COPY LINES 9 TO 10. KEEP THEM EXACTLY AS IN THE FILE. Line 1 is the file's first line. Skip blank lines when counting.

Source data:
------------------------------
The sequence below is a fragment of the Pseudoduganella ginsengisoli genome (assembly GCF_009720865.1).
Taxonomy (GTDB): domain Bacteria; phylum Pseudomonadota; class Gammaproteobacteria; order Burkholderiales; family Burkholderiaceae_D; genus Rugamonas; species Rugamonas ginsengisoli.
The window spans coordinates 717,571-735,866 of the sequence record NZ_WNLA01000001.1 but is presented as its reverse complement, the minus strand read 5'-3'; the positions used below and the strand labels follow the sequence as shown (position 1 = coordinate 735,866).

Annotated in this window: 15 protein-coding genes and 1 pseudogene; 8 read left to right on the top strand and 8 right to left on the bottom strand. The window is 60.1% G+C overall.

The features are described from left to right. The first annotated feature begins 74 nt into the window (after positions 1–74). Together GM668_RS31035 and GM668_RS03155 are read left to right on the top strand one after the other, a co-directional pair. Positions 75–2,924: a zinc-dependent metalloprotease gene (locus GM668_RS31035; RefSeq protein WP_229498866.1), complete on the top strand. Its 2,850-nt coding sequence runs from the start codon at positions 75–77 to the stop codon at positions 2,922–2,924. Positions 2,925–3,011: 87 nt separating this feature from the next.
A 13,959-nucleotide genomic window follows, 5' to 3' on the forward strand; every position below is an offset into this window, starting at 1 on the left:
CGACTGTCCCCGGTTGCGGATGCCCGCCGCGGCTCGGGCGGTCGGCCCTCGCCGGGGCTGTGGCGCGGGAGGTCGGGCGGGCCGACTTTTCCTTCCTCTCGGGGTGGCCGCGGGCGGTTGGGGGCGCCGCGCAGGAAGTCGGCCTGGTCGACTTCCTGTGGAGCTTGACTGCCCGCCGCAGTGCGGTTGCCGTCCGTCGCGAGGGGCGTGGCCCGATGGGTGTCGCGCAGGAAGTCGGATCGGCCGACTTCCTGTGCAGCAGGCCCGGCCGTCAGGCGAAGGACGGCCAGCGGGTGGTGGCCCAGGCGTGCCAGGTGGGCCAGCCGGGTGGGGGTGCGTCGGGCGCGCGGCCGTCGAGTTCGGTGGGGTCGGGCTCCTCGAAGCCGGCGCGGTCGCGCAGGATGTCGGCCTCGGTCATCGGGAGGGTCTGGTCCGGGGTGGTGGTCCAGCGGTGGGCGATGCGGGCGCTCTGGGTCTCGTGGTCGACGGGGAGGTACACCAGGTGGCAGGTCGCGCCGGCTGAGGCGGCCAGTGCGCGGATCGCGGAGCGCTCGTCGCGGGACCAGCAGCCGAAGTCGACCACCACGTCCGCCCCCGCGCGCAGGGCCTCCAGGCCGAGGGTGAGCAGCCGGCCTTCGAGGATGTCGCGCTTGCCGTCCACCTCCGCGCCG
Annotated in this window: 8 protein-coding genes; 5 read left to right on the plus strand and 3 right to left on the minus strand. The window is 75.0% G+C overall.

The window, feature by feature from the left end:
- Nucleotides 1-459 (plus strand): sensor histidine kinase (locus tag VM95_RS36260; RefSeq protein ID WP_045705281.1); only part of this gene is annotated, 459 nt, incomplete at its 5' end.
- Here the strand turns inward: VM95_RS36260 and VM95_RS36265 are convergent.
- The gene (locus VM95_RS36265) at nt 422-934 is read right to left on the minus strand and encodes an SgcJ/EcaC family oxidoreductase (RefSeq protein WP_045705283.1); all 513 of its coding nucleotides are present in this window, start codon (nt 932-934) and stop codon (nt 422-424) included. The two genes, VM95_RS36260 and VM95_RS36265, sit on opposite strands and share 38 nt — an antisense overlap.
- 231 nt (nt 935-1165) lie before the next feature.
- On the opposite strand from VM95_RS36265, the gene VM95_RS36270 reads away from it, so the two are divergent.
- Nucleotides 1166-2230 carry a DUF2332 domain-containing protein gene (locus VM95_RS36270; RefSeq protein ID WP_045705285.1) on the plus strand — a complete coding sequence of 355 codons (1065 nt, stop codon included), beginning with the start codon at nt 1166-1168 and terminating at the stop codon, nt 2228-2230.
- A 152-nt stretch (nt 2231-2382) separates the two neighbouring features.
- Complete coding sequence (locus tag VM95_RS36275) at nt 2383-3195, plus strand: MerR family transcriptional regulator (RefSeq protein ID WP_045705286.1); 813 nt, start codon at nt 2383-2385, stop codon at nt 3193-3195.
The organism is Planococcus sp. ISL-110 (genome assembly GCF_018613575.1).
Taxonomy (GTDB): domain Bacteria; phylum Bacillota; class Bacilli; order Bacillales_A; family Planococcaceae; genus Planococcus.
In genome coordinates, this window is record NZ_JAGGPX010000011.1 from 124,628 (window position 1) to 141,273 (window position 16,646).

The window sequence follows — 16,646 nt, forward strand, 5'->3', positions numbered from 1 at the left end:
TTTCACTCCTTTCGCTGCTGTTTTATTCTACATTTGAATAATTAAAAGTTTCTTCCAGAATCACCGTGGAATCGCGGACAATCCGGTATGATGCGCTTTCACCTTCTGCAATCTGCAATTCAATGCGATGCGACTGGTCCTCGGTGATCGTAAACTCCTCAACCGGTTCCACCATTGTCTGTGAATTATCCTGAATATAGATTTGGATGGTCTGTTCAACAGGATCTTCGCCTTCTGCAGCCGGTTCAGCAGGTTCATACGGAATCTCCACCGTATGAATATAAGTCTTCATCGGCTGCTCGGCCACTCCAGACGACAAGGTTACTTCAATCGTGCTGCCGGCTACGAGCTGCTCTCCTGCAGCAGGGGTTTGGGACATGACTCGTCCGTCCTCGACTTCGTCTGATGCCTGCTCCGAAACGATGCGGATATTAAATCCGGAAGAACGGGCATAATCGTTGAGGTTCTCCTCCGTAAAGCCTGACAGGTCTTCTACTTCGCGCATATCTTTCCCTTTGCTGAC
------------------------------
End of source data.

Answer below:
The window, feature by feature from the left end:
- Nucleotides 1-459 (plus strand): sensor histidine kinase (locus tag VM95_RS36260; RefSeq protein ID WP_045705281.1); only part of this gene is annotated, 459 nt, incomplete at its 5' end.